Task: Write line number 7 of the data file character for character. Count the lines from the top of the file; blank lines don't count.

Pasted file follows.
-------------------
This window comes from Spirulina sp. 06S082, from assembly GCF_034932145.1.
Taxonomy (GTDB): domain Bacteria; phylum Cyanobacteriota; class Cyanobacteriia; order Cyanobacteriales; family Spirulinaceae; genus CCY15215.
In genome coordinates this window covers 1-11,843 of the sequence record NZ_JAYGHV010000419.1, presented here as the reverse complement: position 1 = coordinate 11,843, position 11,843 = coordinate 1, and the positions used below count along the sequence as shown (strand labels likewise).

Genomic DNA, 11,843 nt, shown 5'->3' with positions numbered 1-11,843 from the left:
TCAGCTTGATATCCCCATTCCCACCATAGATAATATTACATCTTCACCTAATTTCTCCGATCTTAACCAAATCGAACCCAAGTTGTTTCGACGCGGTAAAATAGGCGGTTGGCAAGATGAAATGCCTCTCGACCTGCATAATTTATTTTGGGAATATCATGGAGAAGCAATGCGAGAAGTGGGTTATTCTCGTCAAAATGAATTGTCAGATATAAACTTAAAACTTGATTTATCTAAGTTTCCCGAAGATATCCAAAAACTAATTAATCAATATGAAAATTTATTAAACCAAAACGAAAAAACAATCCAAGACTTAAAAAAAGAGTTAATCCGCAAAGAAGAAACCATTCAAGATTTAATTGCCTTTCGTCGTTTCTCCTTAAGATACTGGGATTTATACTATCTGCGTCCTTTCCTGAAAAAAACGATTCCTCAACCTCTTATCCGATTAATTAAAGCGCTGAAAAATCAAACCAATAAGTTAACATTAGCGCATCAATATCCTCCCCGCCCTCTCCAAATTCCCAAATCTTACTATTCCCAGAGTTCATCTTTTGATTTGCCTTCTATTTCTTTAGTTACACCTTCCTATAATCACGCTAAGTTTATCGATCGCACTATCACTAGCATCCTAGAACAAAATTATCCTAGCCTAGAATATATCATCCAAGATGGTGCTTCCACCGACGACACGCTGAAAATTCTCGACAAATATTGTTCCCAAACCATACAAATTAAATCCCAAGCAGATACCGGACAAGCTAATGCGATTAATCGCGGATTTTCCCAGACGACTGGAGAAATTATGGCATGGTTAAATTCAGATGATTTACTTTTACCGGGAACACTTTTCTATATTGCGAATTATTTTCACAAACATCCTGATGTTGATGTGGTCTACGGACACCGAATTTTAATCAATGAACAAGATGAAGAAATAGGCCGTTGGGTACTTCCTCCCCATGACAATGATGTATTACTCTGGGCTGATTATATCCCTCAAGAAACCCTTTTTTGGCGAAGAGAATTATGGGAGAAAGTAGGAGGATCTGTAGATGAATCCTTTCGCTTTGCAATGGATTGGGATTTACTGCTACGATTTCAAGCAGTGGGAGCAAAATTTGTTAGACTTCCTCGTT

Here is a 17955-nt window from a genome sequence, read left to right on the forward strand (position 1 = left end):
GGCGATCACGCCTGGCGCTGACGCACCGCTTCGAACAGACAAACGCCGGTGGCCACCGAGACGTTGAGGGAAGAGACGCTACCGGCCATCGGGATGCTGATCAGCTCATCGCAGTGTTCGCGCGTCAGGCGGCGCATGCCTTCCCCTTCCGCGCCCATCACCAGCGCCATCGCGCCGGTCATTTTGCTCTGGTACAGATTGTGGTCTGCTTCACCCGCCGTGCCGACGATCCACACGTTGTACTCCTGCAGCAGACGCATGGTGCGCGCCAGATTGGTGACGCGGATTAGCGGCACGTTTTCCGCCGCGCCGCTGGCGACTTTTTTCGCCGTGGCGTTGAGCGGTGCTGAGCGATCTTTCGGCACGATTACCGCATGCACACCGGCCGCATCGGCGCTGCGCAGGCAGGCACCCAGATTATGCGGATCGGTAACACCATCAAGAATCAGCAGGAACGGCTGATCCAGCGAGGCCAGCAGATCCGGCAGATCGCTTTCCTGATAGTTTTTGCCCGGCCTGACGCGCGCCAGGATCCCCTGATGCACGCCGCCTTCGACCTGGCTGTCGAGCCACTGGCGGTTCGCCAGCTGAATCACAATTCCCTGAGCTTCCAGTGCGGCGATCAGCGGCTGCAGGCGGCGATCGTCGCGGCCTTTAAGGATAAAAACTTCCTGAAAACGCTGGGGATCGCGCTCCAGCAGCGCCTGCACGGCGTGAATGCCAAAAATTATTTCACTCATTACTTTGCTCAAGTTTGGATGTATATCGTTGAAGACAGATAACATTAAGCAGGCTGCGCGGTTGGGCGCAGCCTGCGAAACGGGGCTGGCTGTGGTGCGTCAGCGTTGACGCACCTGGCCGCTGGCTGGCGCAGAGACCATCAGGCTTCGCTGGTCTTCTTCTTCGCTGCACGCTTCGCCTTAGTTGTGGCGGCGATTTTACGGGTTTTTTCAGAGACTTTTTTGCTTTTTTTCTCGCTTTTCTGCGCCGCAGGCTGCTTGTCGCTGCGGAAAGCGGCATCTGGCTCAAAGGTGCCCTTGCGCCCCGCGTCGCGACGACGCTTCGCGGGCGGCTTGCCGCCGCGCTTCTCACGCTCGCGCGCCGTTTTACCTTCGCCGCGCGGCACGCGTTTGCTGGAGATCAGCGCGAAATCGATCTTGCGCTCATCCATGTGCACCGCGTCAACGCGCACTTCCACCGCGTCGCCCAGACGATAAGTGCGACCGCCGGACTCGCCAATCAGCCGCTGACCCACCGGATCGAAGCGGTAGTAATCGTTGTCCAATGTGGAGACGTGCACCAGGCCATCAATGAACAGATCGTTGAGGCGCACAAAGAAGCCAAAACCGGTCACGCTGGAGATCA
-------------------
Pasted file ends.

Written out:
GGCGATCACGCCTGGCGCTGACGCACCGCTTCGAACAGACAAACGCCGGTGGCCACCGAGACGTTGAGGGAAGAGACGCTACCGGCCATCGGGATGCTGATCAGCTCATCGCAGTGTTCGCGCGTCAGGCGGCGCATGCCTTCCCCTTCCGCGCCCATCACCAGCGCCATCGCGCCGGTCATTTTGCTCTGGTACAGATTGTGGTCTGCTTCACCCGCCGTGCCGACGATCCACACGTTGTACTCCTGCAGCAGACGCATGGTGCGCGCCAGATTGGTGACGCGGATTAGCGGCACGTTTTCCGCCGCGCCGCTGGCGACTTTTTTCGCCGTGGCGTTGAGCGGTGCTGAGCGATCTTTCGGCACGATTACCGCATGCACACCGGCCGCATCGGCGCTGCGCAGGCAGGCACCCAGATTATGCGGATCGGTAACACCATCAAGAATCAGCAGGAACGGCTGATCCAGCGAGGCCAGCAGATCCGGCAGATCGCTTTCCTGATAGTTTTTGCCCGGCCTGACGCGCGCCAGGATCCCCTGATGCACGCCGCCTTCGACCTGGCTGTCGAGCCACTGGCGGTTCGCCAGCTGAATCACAATTCCCTGAGCTTCCAGTGCGGCGATCAGCGGCTGCAGGCGGCGATCGTCGCGGCCTTTAAGGATAAAAACTTCCTGAAAACGCTGGGGATCGCGCTCCAGCAGCGCCTGCACGGCGTGAATGCCAAAAATTATTTCACTCATTACTTTGCTCAAGTTTGGATGTATATCGTTGAAGACAGATAACATTAAGCAGGCTGCGCGGTTGGGCGCAGCCTGCGAAACGGGGCTGGCTGTGGTGCGTCAGCGTTGACGCACCTGGCCGCTGGCTGGCGCAGAGACCATCAGGCTTCGCTGGTCTTCTTCTTCGCTGCACGCTTCGCCTTAGTTGTGGCGGCGATTTTACGGGTTTTTTCAGAGACTTTTTTGCTTTTTTTCTCGCTTTTCTGCGCCGCAGGCTGCTTGTCGCTGCGGAAAGCGGCATCTGGCTCAAAGGTGCCCTTGCGCCCCGCGTCGCGACGACGCTTCGCGGGCGGCTTGCCGCCGCGCTTCTCACGCTCGCGCGCCGTTTTACCTTCGCCGCGCGGCACGCGTTTGCTGGAGATCAGCGCGAAATCGATCTTGCGCTCATCCATGTGCACCGCGTCAACGCGCACTTCCACCGCGTCGCCCAGACGATAAGTGCGACCGCCGGACTCGCCAATCAGCCGCTGACCCACCGGATCGAAGCGGTAGTAATCGTTGTCCAATGTGGAGACGTGCACCAGGCCATCAATGAACAGATCGTTGAGGCGCACAAAGAAGCCAAAACCGGTCACGCTGGAGATCA